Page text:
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Residents Brainstorm Ideas to Update Environmental Plan

Residents got to weigh in recently on how they would like to see La Cañada Flintridge create a new Climate Action and Adaptation Plan, offering suggestions to decrease emissions that ranged from installing more electric charging stations to creating a more reliable and consistent bus shuttle system.
Representatives from Blue Strike Environmental and Impact Sciences led the workshop, with LCF Councilman Kim Bowman and Keith Eich attending the two separate meetings with groups of about 15 residents.
The city is working to update its 2016 Climate Action Plan and to identify climate-related vulnerabilities, providing adaptation measures that build resilience to current and future climate threats. LCF launched the CAAP project in September of 2022.
The plan was updated in 2018, Bowman told the Outlook Valley Sun, adding “Since then, our understanding of climate issues and adaptability options have advanced, and the impacts of our previously adopted policies can start to be measured. My view is that climate science is clear that it is now or never to limit climate change and prevent irreversible devastation planet-wide. To change the world, we need to improve our environmental stewardship here at home in La Cañada.”
Blue Strike Environmental is leading the effort to collect data, develop an outreach and engagement plan, researching state, local and international greenhouse gas reduction targets, and develop a vulnerability assessment to identify the city’s exposure to the future impacts of climate change.
A subcommittee consisting of Bowman, Mayor Pro Tem Rick Gunter and representatives from LCUSD and JPL meet twice a month to provide organizational input and manage the CAAP update process.
“The consultants are conducting the data analysis and preparing a draft of the CAAP. City staff continues to [oversee] that relationship and ongoing implementation measures based on the last adopted climate action plan and approved policies of the council,” Bowman said.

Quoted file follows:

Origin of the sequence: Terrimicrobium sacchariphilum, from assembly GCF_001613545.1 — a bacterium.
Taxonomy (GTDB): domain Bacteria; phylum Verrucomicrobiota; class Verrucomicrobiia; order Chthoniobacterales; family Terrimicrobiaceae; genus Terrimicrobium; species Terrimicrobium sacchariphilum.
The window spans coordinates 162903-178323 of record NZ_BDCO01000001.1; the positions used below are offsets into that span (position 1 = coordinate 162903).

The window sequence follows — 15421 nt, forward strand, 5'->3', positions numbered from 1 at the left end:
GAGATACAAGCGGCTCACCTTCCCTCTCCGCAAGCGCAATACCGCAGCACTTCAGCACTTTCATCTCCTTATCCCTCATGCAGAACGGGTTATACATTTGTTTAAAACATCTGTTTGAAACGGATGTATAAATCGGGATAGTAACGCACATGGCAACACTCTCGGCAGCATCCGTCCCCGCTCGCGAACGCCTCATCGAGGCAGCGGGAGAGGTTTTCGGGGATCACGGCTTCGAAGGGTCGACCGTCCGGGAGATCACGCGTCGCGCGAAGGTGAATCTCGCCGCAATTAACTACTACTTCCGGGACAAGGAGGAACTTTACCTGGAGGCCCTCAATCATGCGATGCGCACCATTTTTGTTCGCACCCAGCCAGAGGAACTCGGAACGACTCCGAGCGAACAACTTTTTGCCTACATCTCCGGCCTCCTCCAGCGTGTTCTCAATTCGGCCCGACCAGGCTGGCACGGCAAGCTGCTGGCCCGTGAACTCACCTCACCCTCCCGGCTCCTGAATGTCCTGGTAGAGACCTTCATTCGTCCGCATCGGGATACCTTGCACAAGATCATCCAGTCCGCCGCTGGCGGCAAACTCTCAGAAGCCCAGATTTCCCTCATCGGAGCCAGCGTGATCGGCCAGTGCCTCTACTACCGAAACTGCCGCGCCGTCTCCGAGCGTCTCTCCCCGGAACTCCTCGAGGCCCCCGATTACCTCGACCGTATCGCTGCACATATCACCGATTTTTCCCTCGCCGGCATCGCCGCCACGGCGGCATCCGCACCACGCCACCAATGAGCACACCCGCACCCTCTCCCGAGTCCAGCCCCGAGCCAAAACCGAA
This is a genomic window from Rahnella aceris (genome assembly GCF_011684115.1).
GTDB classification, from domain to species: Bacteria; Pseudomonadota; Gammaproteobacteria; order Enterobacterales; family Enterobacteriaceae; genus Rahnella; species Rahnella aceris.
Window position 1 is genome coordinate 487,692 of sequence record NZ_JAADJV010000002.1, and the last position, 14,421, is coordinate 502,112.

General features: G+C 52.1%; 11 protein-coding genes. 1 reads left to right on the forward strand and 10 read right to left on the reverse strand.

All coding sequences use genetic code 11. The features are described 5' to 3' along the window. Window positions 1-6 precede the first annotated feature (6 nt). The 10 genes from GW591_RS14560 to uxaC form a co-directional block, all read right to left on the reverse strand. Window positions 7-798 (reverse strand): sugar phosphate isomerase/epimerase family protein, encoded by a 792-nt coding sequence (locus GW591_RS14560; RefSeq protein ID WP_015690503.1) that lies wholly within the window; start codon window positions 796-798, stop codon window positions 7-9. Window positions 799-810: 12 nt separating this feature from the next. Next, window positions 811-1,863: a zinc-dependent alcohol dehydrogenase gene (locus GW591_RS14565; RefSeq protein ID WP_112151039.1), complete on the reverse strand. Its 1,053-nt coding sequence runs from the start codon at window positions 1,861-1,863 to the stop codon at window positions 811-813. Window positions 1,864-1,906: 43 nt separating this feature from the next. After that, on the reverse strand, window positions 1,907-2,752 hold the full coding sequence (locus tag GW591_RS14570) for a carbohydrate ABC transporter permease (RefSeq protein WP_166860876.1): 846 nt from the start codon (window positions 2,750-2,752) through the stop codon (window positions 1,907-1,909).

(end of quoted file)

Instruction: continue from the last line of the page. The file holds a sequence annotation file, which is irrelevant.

Kristin Cushman, the stakeholder outreach lead from Blue Strike Environmental, led the presentation and conversation among residents on May 18.
“So, as most of you know, climate action is the opportunity to create solutions for impact and mitigation. So, we’re going to talk today about different sectors of that. We’re going to talk about drought. We’re going to talk about wildfire and the adaptation elements of the plan as well,” said Cushman.
She explained that the project is in the “initial phase,” when the group creates progress reports, defines what has been done since 2016 to create a baseline for the city and know what challenges or barriers will be ahead.
She went down the timeline and said that in July and August they will make recommendations to community members and develop a strategy development phase. In October, a draft will be ready to bring to the community and by November, the final CAAP is scheduled to be complete.
Cushman said that there are state requirements for cities to follow, which will be important in the process of updating the CAAP. Those include Senate Bill 32, which sets a target of reducing emissions to 40% below 1990 levels by 2030; SB 379, which requires each municipality to conduct a Climate Vulnerability Assessment; and SB 100, which aims to use 100% of renewable energy by 2045.
The team is also keeping in mind the already existing LCF greenhouse gas emission goals from its 2016 CAP, like lowering 2007 emission levels by 15% by 2020 and lowering them by 58% below 2007 emission levels by 2035.